Supply Chain Emissions

Self-Reported CDP Supply Chain Data May Not Measure What You Think

Ignacio Osio


And having only CDP data is not enough to successfully decarbonize your supply chain; here's why.

In recent years, CDP has become the preferred repository of voluntary, self-reported sustainability actions and indices data. For many companies, disclosing their carbon inventories enhances their reputation, creates a competitive advantage, and provides a mechanism to track progress while staying ahead of regulation. By making public commitments, leading companies join public stakeholders and society in the global fight against Climate Change.

CDP plays a crucial role by providing a structured framework via its Climate Change questionnaire and comprehensive dataset. However, a central data repository is advantageous if we understand reporting inconsistencies while comparing GHG inventories and carbon intensities between organizations.

Supply Chain, Sustainability, and Procurement professionals have recently resorted to carbon inventory and intensity indices to rank supplier performance without being aware of common intrinsic errors in self-reported CDP data. This article explores the source of those errors, mitigation, alternative data sources, and methods suitable for sustainable procurement.

Reporting errors can be grouped into three buckets (source, Figure 1).

                                           Figure 1. Errors found in self-reported CDP data.

1) Report inconsistencies1.

CDP does not require consistency across communication channels (e.g., corporate reports). In addition, CDP’s evaluation scheme may give high-emitting suppliers a high score because of their future improvement plans instead of their current carbon intensity2.

2) Boundary incompleteness.

Only 25% of CDP disclosures account for Scope 3 emissions34, the source of up to 80% of all emissions for most industries. 

3) Activity Exclusion.

Of “complete” CDP disclosures and by their own account, only 25% of companies report on all relevant categories, including Category 1 purchased goods and services, which frequently accounts for 50% of all Scope 3 emissions.

We must correct these errors before CDP company inventories and indices are used for decision-making.  Kloopify uses an extension of the method described by Klassen and Stoll (Nature, 2021)5 to harmonize carbon footprints from suppliers. We independently close the carbon footprint gap from each error source to derive the combined correction effect.

  1. If available, we compare Scope 3 emissions from Corporate Reports, which may be subject to GRI, SASB, or IR frameworks, versus the CDP Climate Change Questionnaire and choose the larger of the two.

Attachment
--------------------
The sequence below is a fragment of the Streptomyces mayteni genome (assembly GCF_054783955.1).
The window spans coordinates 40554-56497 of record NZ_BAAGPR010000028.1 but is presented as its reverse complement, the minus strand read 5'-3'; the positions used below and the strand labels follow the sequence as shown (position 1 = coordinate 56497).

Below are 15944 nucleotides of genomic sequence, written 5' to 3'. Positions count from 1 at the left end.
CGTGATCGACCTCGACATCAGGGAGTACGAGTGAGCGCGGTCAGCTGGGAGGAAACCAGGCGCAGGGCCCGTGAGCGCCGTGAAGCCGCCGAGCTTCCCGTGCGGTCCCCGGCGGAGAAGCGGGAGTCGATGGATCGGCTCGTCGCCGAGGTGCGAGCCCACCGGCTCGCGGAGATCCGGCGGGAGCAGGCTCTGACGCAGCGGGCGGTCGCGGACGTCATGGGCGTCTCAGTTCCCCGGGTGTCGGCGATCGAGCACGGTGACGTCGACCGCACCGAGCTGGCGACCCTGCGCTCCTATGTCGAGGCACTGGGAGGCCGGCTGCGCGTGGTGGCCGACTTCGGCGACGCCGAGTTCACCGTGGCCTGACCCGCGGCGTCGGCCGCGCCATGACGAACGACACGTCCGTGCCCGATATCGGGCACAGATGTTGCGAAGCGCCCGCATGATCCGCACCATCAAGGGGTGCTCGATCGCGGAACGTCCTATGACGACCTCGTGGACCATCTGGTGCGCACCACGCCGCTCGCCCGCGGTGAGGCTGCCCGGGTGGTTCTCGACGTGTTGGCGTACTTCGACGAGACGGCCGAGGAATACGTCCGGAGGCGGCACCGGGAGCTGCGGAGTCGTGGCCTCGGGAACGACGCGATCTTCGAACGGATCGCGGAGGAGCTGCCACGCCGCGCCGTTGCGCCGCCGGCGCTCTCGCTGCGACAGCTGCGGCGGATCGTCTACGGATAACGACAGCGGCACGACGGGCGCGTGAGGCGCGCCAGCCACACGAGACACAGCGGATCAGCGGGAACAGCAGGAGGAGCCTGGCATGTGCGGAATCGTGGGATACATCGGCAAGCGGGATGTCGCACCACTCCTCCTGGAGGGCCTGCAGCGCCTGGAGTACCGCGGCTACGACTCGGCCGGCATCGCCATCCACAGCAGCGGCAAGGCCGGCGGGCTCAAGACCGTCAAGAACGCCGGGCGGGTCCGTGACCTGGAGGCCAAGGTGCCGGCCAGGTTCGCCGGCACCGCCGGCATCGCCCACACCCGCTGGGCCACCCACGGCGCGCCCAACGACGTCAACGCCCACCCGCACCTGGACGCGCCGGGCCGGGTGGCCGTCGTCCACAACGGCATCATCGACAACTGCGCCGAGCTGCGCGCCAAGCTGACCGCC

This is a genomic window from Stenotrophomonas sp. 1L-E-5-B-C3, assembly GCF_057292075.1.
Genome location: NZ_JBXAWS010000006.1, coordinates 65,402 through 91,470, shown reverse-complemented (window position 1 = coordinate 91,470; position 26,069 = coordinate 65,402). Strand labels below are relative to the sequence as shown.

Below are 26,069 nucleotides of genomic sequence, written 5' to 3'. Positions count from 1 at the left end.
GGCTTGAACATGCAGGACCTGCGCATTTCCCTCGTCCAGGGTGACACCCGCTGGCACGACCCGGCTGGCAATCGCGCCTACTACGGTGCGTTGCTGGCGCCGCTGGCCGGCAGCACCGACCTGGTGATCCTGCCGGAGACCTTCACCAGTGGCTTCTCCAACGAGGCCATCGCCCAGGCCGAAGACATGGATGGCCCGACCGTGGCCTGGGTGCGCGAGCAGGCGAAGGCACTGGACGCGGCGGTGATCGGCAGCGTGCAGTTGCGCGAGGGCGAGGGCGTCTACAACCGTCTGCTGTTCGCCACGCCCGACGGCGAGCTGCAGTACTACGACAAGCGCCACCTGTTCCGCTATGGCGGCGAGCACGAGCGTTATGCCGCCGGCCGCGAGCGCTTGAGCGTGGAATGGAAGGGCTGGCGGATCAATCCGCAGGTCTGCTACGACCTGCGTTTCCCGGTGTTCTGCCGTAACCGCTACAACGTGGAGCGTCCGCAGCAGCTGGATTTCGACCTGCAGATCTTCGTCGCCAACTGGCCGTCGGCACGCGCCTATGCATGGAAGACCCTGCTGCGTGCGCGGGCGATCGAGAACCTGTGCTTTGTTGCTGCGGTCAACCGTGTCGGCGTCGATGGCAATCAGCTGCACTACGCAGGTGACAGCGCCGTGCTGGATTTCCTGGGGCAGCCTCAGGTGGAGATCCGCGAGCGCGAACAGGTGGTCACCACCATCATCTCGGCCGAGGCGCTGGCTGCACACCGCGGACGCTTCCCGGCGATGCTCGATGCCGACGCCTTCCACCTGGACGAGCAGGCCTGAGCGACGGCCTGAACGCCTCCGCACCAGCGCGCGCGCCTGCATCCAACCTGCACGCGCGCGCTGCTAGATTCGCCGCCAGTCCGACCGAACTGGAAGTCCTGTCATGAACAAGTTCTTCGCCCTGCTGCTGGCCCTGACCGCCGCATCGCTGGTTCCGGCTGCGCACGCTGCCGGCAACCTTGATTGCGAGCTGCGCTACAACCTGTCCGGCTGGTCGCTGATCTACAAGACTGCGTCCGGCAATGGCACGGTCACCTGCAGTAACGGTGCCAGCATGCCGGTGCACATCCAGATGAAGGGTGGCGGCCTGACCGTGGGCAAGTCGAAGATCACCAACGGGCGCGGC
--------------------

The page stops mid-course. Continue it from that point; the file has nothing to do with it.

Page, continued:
1. If a category needs to be completed, we derive industry-specific carbon intensities for the peer industry group. Kloopify uses key performance indicators (Figure 1) to correct carbon intensities, excluding peer companies with incomplete emission figures and using the median to control for outliers.
  1. Our SaaS platform applies uniform criteria to include activities in each industry instead of accepting justification as unavailability of data, a non-significant quantity of emissions, or the lack of evaluation, avoiding different interpretations in favor of enhanced comparability.


                                          Table 1. Key Performance Indicators for Scope 3 categories

Aside from harmonizing CDP disclosures and correcting its gaps, errors, and omissions, Kloopify has developed powerful methods to calculate emissions, focusing on what is most actionable by companies and organizations.

 We start by taking a procurement-centric approach to emissions. We demonstrate that this is any organization's most impactful approach to reduce its footprint and achieve its goals and commitments. We explore this topic in a separate blog. This approach feeds high-quality granular data to carbon inventory reports but, more importantly, allows organizations to act on this information, triggering a transformation of the organization itself and its supply chain.


Progress toward sustainability goals is planned, monitored, tracked, and implemented by commodities, suppliers, and buy-spaces. This gives Procurement complete control and negotiation leverage, with the best information to advance toward departmental and organizational goals systematically.


[1] Depoers, F., Jeanjean, T. & Jérôme, T. Voluntary disclosure of greenhouse gas emissions: contrasting the carbon disclosure project and corporate reports. J. Bus. Ethics 134, 445–461 (2016).





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